After Canadian opera tenor Thomas G. Glenn (BM ’99) sang Donizetti’s “Elixir of Love” at a benefit in San Francisco a few years ago, a woman approached him and asked whether he had always wanted to be a singer. He replied he actually had been intrigued with the idea of heart surgery and expressed a little regret at not pursuing medicine more seriously.
“But you are a heart surgeon,” she said. “You may not be cutting people open, but you are healing people on a large scale— in an audience—rather than healing one-by-one.”
“She was right,” he said. “I had seen people become visually affected during the aria, and I know music can change a person’s life. There is something singular about going to a live performance and being hit with a visceral human sound and realizing it is coming from a person opening his or her heart and soul. Singing is part of my identity, and whenever I have a blessed opportunity to sing, it is a reward in itself.”
Sometimes, though, the rewards are even more visible. Glenn and several of his musical colleagues received a 2012 Grammy Award for the contemporary opera Doctor Atomic by John Adams and Peter Sellars. By using actual documents, the story details the moral crisis that faced a group of physicists who worked feverishly to develop the world’s first atomic bomb.
Visibly delighted, Glenn gave the acceptance speech, and after thanking everyone from the creators to the cast, he simply said, “I’m Thomas Glenn, and I’m an opera singer.”
That he had found success in the opera world does not surprise at least one of his BYU music professors. “From the first time I met (Thomas), I could see he was obviously very intelligent and learned quickly,” says Lawrence P. Vincent (BA ’73) of the BYU School of Music. “He has a beautiful voice and received our Singer of the Year Award my first year here. He is well read and articulate; just a bright person in the top two percent. I also like that, despite a career that spans more than a dozen years, he remains approachable.”
Glenn grew up singing and playing the piano. He says when he figured out there were others competing in piano who were “much better and younger than me,” he put all his efforts toward voice. When he entered BYU, he thought he might eventually become a jazz singer and sang with Mack J. Wilberg (BMU ’79) in Concert Choir and Ronald J. Staheli (BM ’72) in University Singers . An opportunity to sing Bach’s St. Matthew Passion following his mission, however, forever changed his musical focus.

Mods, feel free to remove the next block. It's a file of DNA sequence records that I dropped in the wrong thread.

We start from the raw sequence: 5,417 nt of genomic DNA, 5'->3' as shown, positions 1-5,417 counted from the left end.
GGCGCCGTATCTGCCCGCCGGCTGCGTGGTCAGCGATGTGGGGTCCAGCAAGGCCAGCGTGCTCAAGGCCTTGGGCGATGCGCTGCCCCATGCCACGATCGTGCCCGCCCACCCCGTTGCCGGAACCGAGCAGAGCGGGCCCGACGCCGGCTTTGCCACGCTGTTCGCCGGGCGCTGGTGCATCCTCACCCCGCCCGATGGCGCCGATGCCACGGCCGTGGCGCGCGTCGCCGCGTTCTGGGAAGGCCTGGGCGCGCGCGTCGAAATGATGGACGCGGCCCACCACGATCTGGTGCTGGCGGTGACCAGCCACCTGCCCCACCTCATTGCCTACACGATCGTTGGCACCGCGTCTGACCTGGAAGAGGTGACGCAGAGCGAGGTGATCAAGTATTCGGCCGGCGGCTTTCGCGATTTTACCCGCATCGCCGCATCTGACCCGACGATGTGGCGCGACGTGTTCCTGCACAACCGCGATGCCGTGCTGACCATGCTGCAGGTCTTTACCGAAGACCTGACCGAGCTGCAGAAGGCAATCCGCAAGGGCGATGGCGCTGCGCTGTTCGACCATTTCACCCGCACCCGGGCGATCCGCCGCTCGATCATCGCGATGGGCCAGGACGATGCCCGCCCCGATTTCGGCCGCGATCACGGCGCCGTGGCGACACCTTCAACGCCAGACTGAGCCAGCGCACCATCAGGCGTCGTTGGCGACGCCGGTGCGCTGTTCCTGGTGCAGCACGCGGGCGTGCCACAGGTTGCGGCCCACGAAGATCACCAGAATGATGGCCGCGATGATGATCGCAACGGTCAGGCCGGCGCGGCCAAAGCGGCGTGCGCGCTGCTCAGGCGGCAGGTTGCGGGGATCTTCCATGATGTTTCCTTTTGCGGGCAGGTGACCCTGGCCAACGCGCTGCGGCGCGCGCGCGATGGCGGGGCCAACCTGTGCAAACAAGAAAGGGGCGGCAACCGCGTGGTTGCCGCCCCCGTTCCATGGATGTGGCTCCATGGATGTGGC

“I was just home and was gospel-hungry,” he says. “I played the part of the evangelist. It took a lot of work and I had to practice a solid two months to get it in my voice. It was an enriching experience—not just spiritually—but also musically. Opera has been an art form for more than 400 years and encompasses many different languages, roles and costumes. Being at BYU made me a discriminating musician and helped fuel my love for opera, and for that, I thank my professors.”
Glenn believed he needed more training and other perspectives and attended graduate school at the University of Michigan for his master’s degree and Florida State University for his doctorate. “I needed more time for my voice to mature,” he explains.
During his doctoral studies he was selected as one of 20 (among hundreds of vocalists) who auditioned for Merola, an extensive opera training program through the San Francisco Opera company. Accepted into the summer program, he sang in Barber of Seville and received a prestigious two-year apprenticeship. He stayed for eight years and sang nearly every season. Additionally, his credits include the Metropolitan Opera, the Lyric Opera of Chicago Opera, Netherlands Opera and English National Opera. He soloes with orchestras across the country and says his dream—aside from his family, which he misses dearly when he is on the road—would be to sing Mozart the rest of his life.
“I’m a Mozart addict,” he explains. “I would be a happy man if I could sing Mozart for the next 40 years. The more I sing Mozart, the more I understand about self-humanity, love, and beauty.”
—Charlene Renberg Winters (BA ’73, MA ’96), BYU Magazine, Spring 2012